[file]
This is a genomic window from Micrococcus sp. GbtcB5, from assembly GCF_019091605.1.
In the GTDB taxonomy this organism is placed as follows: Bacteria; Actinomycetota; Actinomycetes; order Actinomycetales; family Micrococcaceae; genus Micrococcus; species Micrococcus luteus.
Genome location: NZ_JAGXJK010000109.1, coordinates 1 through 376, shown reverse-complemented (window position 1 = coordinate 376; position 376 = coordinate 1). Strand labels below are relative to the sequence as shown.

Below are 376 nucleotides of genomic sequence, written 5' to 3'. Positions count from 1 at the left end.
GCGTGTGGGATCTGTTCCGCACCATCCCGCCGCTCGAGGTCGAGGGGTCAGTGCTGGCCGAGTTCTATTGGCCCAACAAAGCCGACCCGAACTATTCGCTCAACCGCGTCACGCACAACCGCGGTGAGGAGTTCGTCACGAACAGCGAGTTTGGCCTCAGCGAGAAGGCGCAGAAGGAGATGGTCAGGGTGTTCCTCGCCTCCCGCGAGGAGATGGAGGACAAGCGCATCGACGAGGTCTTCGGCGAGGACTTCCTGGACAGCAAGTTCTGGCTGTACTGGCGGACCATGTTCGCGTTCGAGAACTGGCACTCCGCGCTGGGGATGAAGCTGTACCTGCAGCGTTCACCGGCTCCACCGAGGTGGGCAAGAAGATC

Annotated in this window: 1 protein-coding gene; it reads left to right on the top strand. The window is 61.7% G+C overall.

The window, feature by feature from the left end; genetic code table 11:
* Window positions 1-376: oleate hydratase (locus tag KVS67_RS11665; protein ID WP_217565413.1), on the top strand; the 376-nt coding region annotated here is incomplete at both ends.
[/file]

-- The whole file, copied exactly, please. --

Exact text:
This is a genomic window from Micrococcus sp. GbtcB5, from assembly GCF_019091605.1.
In the GTDB taxonomy this organism is placed as follows: Bacteria; Actinomycetota; Actinomycetes; order Actinomycetales; family Micrococcaceae; genus Micrococcus; species Micrococcus luteus.
Genome location: NZ_JAGXJK010000109.1, coordinates 1 through 376, shown reverse-complemented (window position 1 = coordinate 376; position 376 = coordinate 1). Strand labels below are relative to the sequence as shown.

Below are 376 nucleotides of genomic sequence, written 5' to 3'. Positions count from 1 at the left end.
GCGTGTGGGATCTGTTCCGCACCATCCCGCCGCTCGAGGTCGAGGGGTCAGTGCTGGCCGAGTTCTATTGGCCCAACAAAGCCGACCCGAACTATTCGCTCAACCGCGTCACGCACAACCGCGGTGAGGAGTTCGTCACGAACAGCGAGTTTGGCCTCAGCGAGAAGGCGCAGAAGGAGATGGTCAGGGTGTTCCTCGCCTCCCGCGAGGAGATGGAGGACAAGCGCATCGACGAGGTCTTCGGCGAGGACTTCCTGGACAGCAAGTTCTGGCTGTACTGGCGGACCATGTTCGCGTTCGAGAACTGGCACTCCGCGCTGGGGATGAAGCTGTACCTGCAGCGTTCACCGGCTCCACCGAGGTGGGCAAGAAGATC

Annotated in this window: 1 protein-coding gene; it reads left to right on the top strand. The window is 61.7% G+C overall.

The window, feature by feature from the left end; genetic code table 11:
* Window positions 1-376: oleate hydratase (locus tag KVS67_RS11665; protein ID WP_217565413.1), on the top strand; the 376-nt coding region annotated here is incomplete at both ends.